Food sources for calcium: Fortified plant-based milks, green leafy vegetables, tofu, sesame seeds, tahini, legumes, dried fruit (raisins, prunes, figs and dried apricots)12.

You can get B12 from nutritional yeast or fortified foods. Iodine can be found in Sea vegetables or Celtic Sea SaltR Iodine.

Sources of omega 3:

  • Algea DHA
  • Flaxseeds, chia seeds and walnuts 13

Complete proteins:

Quinoa, buckwheat, hempseed, blue-green algae, and soybeans are all complete proteins14.

Food combining for a complete protein:

  • Nuts or seeds with whole grains14
  • Whole grains with beans14
  • Beans with nuts or seeds14

So, there you have it! It is actually very easy and affordable to eat vegan, as well as very nutritious and good for your gut and your health!

If you found this helpful, please leave a comment below! Let me know what other wellness tips you want to hear more about!

Lots of Love,

Carly

References

1. McManus, KD. What is a plant-based diet and why should you try it? Harvard Health Publishing. Published September 26, 2018. Accessed June 6, 2021.
https://www.health.harvard.edu/blog/what-is-a-plant-based-diet-and-why-should-you-try-it-2018092614760

2. New Review Highlights Benefits of Plant-Based Diet for Rheumatoid Arthritis. Physicians Committee for Responsible Medicine. Published September 12, 2019. Accessed June 6, 2021.

https://www.pcrm.org/news/news-releases/new-review-highlights-benefits-plant-based-diet-rheumatoid-arthritis

3. Huang RY, Huang CC, Hu FB, Chavarro JE. Vegetarian Diets and Weight Reduction: a Meta-Analysis of Randomized Controlled Trials. J Gen Intern Med. 2016;31(1):109-116. doi:10.1007/s11606-015-3390-7

4. Kahleova H, Levin S, Barnard N. Cardio-Metabolic Benefits of Plant-Based Diets. Nutrients. 2017;9(8):848. Published 2017 Aug 9. doi:10.3390/nu9080848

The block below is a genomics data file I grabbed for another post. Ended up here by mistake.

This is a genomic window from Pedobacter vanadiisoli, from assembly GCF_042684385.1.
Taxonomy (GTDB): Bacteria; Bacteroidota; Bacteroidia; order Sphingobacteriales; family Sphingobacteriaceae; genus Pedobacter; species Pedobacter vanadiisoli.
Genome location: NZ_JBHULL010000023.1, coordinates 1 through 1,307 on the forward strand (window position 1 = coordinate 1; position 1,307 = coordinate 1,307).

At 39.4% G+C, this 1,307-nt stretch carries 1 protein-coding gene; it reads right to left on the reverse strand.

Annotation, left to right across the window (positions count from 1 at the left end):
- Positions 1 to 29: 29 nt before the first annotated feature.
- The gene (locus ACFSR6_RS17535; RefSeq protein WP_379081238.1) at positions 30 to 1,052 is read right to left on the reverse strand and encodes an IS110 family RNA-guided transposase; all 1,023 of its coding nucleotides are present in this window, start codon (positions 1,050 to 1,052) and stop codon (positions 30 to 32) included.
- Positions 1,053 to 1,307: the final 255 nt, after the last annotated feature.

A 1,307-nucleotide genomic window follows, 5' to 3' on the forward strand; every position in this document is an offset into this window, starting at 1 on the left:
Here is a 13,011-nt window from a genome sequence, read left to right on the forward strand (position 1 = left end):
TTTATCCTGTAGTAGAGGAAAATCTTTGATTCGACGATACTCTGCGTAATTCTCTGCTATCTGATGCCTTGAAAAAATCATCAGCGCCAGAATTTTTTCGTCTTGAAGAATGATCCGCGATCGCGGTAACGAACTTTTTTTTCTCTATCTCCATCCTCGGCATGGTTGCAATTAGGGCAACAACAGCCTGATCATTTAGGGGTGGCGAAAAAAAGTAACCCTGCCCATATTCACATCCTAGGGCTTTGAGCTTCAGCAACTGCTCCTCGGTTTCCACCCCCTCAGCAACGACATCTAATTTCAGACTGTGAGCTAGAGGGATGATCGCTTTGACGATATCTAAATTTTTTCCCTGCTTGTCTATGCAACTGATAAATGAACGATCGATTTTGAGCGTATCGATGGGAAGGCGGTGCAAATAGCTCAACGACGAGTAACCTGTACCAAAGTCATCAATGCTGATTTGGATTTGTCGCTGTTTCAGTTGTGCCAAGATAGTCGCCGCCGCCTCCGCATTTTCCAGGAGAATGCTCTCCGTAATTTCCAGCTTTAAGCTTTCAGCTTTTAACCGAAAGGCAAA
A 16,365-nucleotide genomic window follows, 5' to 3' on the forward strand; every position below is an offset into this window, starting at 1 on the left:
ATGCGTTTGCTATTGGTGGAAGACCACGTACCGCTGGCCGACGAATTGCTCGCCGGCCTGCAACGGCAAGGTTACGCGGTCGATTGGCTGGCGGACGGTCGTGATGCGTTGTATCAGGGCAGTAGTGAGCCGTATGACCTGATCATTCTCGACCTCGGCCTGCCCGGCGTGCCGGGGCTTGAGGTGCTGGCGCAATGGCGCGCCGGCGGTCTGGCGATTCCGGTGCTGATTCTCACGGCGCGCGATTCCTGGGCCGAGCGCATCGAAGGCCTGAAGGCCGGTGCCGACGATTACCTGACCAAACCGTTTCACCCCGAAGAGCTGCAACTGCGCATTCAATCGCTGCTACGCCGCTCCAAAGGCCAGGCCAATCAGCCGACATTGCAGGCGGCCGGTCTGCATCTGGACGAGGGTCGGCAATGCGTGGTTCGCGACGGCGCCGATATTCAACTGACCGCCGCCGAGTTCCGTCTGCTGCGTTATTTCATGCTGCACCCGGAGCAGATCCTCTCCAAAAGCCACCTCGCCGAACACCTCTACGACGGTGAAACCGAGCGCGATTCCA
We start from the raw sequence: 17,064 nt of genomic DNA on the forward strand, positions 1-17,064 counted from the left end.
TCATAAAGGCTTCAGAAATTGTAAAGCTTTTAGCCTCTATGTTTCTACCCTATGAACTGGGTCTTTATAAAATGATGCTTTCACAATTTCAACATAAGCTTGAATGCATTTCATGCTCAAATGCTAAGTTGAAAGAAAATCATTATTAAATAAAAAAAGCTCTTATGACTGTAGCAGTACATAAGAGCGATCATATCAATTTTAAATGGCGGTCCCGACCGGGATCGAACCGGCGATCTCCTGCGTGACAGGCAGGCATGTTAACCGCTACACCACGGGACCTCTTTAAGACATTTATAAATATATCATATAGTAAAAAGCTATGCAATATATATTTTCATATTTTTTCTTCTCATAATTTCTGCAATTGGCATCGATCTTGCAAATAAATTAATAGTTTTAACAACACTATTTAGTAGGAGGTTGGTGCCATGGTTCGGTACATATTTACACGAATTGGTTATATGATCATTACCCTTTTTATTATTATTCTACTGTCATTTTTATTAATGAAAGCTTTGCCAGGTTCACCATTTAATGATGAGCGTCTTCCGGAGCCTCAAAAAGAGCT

5. Liu HW, Tsai WH, Liu JS, Kuo KL. Association of Vegetarian Diet with Chronic Kidney Disease. Nutrients. 2019;11(2):279. Published 2019 Jan 27. doi:10.3390/nu11020279

6. Glick-Bauer M, Yeh MC. The health advantage of a vegan diet: exploring the gut microbiota connection. Nutrients. 2014;6(11):4822-4838. Published 2014 Oct 31. doi:10.3390/nu6114822

7. Ravella S, Foerster A. How the food you eat affects your gut [web video]. United

States: Ted-Ed; 2017. https://www.youtube.com/watch?v=1sISguPDlhY&feature=youtu.be

8. Vegetarian and Vegan diets Q&A. NHS. Reviewed August 2, 2018. Accessed June 6, 2021. https://www.nhs.uk/live-well/eat-well/vegetarian-and-vegan-diets-q-and-a/

9. Clean Fifteen™ EWG’s 2021 Shopper’s Guide to Pesticides in Produce™. EWG Website. Accessed June 6, 2021.
https://www.ewg.org/foodnews/clean-fifteen.php
10. Dirty Dozen™ EWG’s 2021 Shopper’s Guide to Pesticides in Produce™. Accessed June 6, 2021. https://www.ewg.org/foodnews/dirty-dozen.php

11. MacCormick H. Ways to boost blood iron levels while eating a vegan or vegetarian diet. SCOPE. Standford Medicine Website. Published October 6th, 2017. Accessed May 20, 2021.

12. The Vegan Diet. NHS. Reviewed August 2nd 2018. Accessed May 20, 2021. https://www.nhs.uk/live-well/eat-well/the-vegan-diet/

13. Omega-3 Fatty Acids. NIH: National Institutes of Health. Updated march 26, 2021. Accessed June 6, 2021. https://ods.od.nih.gov/factsheets/Omega3FattyAcids-HealthProfessional/

14. What is a complete protein? Piedmont Healthcare. Accessed June 6, 2021.
https://www.piedmont.org/living-better/what-is-a-complete-protein

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1 Comment

  1. Dawn Davis on June 17, 2021 at 1:08 am

    I love your blog and all the info you share! Thank you!